MamaBlogger365 – GravityBread’s Becca presents Rugelach

Rugelach1I have been on a quest for the ultimate rugelach recipe for many years now. For anyone who doesn’t know what rugelach is, it’s a bite-size cookie made with a cream cheese dough that is filled with nuts, jam, and/or dried fruit. It is a traditional Jewish pastry served on holidays.

Each time I tried to make rugelach, the dough was just not right. This recipe, however is the ultimate recipe for rugelach. The dough was crispy, flaky and sweet. The fillings were sweet, crunchy and gooey in the middle. They couldn’t have come out better.  Growing up, I have had many fond memories of rugelach being at social events, holidays and more specifically in my dad’s special “dessert drawer”. I believe with certain foods that bring back so many memories, you really need the perfect recipe. It is also important to pass down those “special desserts” to your own children so they can have wonderful memories of it as well.

You can easily use different jams and/or fillings for the middle. Experiment with different nuts, jams, dried fruit and chips. This recipe takes some time and love but well worth it in the end! I followed the recipe pretty much to a tee but did modify the fillings. I also made my own jam which made it even better. It is also best started the night before so the dough has plenty of time to chill. Find the recipe here at epicurious.

Kid Friendly Tips: This recipe can easily be done with your child. They can help you with picking out a filling for the rugelach and rolling it up like a log. You can work on counting by trying to figure out how many cookies you can yield in one log. Have your child “paint” the rugelach with milk. The best part will be eating them at the end. With regard to language, work on various actions (e.g. roll, brush, mix, measure, etc), sequencing, describing, recalling information, expanding vocabulary and much more.

Here is how I made it:

Ingredients:

2 cups all-purpose flour
1/2 teaspoon salt
2 sticks (1 cup) unsalted butter, softened
8 oz cream cheese, softened
1/2 cup of granulated sugar
1 teaspoon cinnamon
1 cup apricot jam and/or strawberry jam (or jam of your choice)
1 cup loosely packed golden raisins or dark raisins
walnuts (optional)
chocolate chips (optional)
Milk for brushing cookies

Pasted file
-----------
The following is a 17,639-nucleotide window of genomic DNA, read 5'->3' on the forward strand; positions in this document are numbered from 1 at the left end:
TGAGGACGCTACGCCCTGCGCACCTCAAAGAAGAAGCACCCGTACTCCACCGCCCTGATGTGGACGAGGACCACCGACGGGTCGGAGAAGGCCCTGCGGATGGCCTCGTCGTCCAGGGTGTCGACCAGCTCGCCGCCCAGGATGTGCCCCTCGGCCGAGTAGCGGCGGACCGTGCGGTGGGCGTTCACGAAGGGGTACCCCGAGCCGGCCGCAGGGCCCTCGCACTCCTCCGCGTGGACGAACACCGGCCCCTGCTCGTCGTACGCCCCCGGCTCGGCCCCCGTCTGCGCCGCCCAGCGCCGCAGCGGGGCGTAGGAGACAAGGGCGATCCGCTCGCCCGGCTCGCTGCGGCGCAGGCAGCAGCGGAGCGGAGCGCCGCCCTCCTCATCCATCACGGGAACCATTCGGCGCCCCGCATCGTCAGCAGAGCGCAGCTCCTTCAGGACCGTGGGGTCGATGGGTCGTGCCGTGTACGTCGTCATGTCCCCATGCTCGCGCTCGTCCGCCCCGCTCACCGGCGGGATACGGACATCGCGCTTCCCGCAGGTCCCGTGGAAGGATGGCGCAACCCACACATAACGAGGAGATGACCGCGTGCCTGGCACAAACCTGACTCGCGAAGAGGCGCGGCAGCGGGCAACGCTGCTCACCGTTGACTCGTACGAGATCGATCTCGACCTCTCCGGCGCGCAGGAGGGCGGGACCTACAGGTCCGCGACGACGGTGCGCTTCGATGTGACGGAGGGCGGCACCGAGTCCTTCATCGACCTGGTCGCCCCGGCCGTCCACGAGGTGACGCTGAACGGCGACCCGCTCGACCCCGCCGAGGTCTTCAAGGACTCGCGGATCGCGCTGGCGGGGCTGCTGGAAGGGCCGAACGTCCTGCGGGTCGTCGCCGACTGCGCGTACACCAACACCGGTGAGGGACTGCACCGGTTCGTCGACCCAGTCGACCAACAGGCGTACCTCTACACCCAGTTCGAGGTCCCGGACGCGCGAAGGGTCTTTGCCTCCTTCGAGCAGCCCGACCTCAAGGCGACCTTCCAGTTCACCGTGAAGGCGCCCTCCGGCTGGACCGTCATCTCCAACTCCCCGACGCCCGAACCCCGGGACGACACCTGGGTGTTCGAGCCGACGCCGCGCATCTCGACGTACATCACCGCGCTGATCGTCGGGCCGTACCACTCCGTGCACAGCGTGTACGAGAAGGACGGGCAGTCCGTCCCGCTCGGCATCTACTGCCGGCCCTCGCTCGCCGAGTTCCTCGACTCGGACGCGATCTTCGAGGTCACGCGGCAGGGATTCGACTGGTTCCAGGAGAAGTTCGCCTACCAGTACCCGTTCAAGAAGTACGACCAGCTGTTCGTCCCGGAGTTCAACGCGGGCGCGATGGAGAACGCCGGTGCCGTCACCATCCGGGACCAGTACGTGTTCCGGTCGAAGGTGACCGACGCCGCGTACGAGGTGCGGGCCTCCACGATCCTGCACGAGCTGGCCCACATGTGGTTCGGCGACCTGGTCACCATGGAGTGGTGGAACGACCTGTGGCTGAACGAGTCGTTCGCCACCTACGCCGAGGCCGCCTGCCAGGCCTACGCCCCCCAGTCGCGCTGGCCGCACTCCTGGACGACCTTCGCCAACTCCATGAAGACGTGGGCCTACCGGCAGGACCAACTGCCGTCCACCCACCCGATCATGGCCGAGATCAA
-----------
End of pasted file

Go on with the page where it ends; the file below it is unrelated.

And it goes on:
Preparation:

1. Cream together butter and cream cheese in one bowl (I did this in the food processor which made it super easy). In another bowl whisk flour with salt. Add flour mixture to butter/cream cheese mixture. Combine until it forms a ball.

2. Make until a ball and wrap in Saran wrap. Flatten out to a 7- by 5-inch rectangle. Stick in fridge overnight (at least 8 hours)

3. Preheat oven to 350 and use butter to grease a cookie sheet.

4. Cut dough into 4 pieces. Chill 3 pieces, wrapped in plastic wrap, and roll out remaining piece into a 12- by 8-inch rectangle on a well-floured surface with a floured rolling pin.

5. Whisk 1/2 cup sugar with 1 teaspoon of cinnamon.

6. Arrange 1 dough rectangle on work surface with a long side nearest you. Spread 1/4 cup preserves evenly over dough with knife.

7. Add desired toppings (apricot jam, walnuts, and golden raisins are a good combination. Another great combination is strawberry jam and dark raisins). I want to experiment with Nutella and banana next! Yum.

8. Sprinkle rectangle with cinnamon sugar.

9. After filling with desired jam and toppings, roll up tightly into a log. Place, seam side down, in lined baking pan, then pinch ends closed and tuck underneath. Make 3 more logs in same manner and arrange 1 inch apart in pan. Brush logs with milk and sprinkle each with 1 teaspoon of remaining cinnamon sugar. With a sharp large knife, make 3/4-inch-deep cuts crosswise in dough (not all the way through) at 1-inch intervals. If the dough is too soft to cut, stick it back in the fridge for about 20 minutes long or until firm enough to cut.

10. Bake for about 40 minutes or until golden brown. Transfer log to cooling rack. Cut rugelach when cooled.

11. Enjoy!

 

 

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About Becca and Gravity Bread:

Having my own personal struggles during mealtime with my two young children, I decided to venture on a new project to help my children and myself make mealtime more fun and educational. As a speech language pathologist, I felt the need to help other parents struggling with the same issues. As a working mom, I found it very challenging to cook, watch my children, keep them focused on their food and have a relaxing meal. Growing up, I had dinner every night with my family. Today’s busy families don’t often eat together. The inherent design of Gravitybread helps create more valuable mealtimes for families. Research indicates that children who eat together with their families perform better in school, tend to be thinner, are healthier and have better communication skills. It gives families the opportunities to talk and have longer conversations. It also gives the opportunity to explore new foods and model appropriate behaviors, such as how to eat specific foods and how to sit during mealtime.

I found that cooking and learning about food can be such a useful, functional and language-enhancing experience. Being a “foodie” myself, I wanted to pass on this knowledge to my children so that they can enjoy, respect and love food the way that I do.

This piece originally appeared on GravityBread.com; reprinted with Becca’s kind permission.

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